According to the feedback from the owner questionnaires, 0% of dogs within the Grade 1 category received surgery, whereas Grade 3 upwards had at least an 83% chance of receiving surgery. Dogs with a Grade 5 diagnosis are 20% more likely to receive a hemilaminectomy (removal of part of the vertebrae known as the lamina to relieve pressure on the damaged disc and spinal cord).

Initially, functionality was used as a marker to assess the most effective method of calculating recovery, so this was compared directly to whether the dog received surgery or physiotherapy. There was an association found between surgery and functionality, however, there wasn’t an association found between physiotherapy and functionality. Despite this, a large portion of dogs still never recovered full functionality no matter what their management combination was. Interestingly, within the group of responses that stated they didn’t fulfil their full physiotherapy programme, there was a 50:50 division whether they recovered within two weeks or not at all. Whereas those that did complete their exercises the most frequent rate of recovery was 1-3 months (32%), yet 29% of said patients still never restored functionality (Figure 2).

From the VNS’s perspective, there is an association between how long it takes for full functionality to be restored and the grade of severity. This association was also demonstrated via owner experience where grade is statistically related to the timeline of functionality being restored, 1-3 months being the most recognised timeline for recovery. VNS’s were asked how long before they expect their patients to regain functionality, 75% stated they would expect Grade 2/ambulatory patients to recover immediately post-operative and 75% stated that Grade 4/non-ambulatory/deep pain present would recover functionality within two weeks. Only 14% stated that functionality may never be restored for Grade 5/deep pain negative patients, the more anticipated time frame was either 3-6 months (29%) or 6 months (29%). According to owner feedback, 100% of patients diagnosed with Grade 1 had functionality fully restored within 3 months, whereas 63% of Grade 5 patients never regained full functionality (Figure 3).

A critical finding from this study is that 86% of dogs that received physiotherapy did not require ongoing pain management (OPM), whereas the group that didn’t receive physiotherapy was close to being a 50:50 split between needing and not needing pain management. Overall, 83% of dogs that received both surgery and physiotherapy did not require OPM, whereas the group that received neither physiotherapy or surgery had a 50:50 split between needing and not needing pain management. In the group that received surgery only, 69% of patients did not require any OPM, however, in the group that received physiotherapy only, 75% did not require any OPM (Figure 4)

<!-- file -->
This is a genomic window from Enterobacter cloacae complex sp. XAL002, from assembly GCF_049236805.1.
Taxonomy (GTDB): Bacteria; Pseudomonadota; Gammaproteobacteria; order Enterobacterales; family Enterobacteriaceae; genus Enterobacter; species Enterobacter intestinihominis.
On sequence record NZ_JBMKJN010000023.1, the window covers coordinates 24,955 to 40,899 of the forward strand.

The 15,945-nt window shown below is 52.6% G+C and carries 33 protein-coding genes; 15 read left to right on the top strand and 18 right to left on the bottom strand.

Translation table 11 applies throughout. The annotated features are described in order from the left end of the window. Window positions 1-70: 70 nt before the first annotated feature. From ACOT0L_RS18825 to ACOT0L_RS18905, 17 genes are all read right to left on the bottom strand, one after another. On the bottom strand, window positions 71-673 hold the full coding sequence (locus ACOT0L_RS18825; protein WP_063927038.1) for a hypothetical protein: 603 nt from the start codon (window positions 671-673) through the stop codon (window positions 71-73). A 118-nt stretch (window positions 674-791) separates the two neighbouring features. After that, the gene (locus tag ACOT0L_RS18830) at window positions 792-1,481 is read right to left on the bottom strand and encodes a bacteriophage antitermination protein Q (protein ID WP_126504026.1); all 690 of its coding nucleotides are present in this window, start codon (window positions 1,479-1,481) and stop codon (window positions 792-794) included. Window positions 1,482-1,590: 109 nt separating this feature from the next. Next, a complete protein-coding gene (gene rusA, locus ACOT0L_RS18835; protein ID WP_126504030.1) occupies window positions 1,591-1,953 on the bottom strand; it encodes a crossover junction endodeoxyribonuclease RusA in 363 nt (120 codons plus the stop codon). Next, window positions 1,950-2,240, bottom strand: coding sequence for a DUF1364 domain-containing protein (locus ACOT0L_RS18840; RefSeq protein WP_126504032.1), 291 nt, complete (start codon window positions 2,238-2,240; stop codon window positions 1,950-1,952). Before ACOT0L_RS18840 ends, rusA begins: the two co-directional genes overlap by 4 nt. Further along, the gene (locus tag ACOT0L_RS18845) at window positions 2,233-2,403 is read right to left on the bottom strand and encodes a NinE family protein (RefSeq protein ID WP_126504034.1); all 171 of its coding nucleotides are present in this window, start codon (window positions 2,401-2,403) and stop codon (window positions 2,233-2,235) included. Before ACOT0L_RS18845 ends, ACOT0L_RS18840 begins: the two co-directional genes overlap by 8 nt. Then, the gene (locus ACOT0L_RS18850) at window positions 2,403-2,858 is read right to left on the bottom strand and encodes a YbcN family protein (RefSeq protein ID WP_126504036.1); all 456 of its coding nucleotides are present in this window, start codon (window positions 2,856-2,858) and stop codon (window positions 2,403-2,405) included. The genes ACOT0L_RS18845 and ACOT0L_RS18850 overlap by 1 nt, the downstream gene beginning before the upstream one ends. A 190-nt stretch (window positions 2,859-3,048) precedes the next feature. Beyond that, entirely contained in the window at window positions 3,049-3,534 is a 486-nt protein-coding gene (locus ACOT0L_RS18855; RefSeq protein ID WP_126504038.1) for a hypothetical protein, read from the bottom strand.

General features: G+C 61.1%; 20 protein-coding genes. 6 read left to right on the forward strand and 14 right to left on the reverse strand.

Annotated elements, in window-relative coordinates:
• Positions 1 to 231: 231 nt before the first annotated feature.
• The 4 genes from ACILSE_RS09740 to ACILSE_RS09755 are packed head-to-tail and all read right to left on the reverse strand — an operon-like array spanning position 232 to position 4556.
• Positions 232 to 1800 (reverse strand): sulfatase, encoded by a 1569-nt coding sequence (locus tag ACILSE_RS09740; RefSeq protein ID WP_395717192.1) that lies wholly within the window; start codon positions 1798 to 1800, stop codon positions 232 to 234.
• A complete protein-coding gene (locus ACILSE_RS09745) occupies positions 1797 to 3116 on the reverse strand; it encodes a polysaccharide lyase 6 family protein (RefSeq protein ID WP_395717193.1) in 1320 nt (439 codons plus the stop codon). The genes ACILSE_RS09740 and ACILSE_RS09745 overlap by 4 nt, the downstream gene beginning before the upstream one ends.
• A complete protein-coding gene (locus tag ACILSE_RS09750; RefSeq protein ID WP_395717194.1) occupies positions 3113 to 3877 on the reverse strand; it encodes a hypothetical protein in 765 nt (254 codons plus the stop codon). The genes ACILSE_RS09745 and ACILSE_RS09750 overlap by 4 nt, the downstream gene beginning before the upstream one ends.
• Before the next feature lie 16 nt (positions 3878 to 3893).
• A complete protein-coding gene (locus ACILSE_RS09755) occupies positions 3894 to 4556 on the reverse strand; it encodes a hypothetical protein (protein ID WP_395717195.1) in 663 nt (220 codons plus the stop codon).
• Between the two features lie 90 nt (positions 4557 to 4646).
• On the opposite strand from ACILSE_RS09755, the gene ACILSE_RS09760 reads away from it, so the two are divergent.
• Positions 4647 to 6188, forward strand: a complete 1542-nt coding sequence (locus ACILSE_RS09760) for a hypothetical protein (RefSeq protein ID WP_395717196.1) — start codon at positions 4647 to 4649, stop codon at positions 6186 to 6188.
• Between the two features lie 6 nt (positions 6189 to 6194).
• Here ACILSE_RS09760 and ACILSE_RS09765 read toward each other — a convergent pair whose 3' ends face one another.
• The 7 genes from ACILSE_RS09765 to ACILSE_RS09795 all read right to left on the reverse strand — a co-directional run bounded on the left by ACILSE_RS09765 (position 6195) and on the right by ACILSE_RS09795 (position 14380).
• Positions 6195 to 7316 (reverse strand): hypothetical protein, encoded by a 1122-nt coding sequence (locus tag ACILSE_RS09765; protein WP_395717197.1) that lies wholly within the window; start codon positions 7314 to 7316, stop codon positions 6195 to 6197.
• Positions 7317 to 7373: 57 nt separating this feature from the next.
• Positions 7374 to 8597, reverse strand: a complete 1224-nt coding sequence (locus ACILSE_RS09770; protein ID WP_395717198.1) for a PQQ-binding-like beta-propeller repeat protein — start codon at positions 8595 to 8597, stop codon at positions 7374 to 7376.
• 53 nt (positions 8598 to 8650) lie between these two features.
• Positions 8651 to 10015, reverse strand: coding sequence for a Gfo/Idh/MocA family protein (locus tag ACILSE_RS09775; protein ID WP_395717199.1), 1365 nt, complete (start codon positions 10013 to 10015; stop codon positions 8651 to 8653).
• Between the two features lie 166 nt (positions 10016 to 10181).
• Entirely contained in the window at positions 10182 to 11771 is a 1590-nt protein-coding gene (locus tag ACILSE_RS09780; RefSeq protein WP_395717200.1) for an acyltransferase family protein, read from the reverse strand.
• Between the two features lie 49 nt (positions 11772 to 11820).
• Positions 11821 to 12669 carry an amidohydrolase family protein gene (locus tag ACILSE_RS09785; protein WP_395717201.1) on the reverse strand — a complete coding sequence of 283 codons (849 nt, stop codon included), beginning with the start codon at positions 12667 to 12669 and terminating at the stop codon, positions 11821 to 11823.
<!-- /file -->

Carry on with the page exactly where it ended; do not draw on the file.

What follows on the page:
This study demonstrates a correlation between IVDD-graded severity and the duration of recovery, which is the case irrespective of whether surgery or physiotherapy was used (Figure 5). In cases where dogs were diagnosed with Grade 2 and over, there is a chance that the dog will never restore full function, the likelihood of which increases as the grade becomes more severe. As per VNS input, for deep pain perception (DPP) positive patients, recovery is anticipated to occur immediately or within two weeks at most, and for deep pain perception (DPP) negative patients, the worst-case scenario is six months. However, first-hand experience from owners does not mirror this prediction, with the most represented time frame for recovery for DPP-positive to be 1-3 months, with a percentage less than 30% recovering within two weeks, and most DPP-negative patients not restoring full functionality at all. This striking discrepancy between expectation and reality highlights the need for more research to completely comprehend the complexities of IVDD recovery for VNS’s to successfully treat patients and counsel clients on what to anticipate from the process.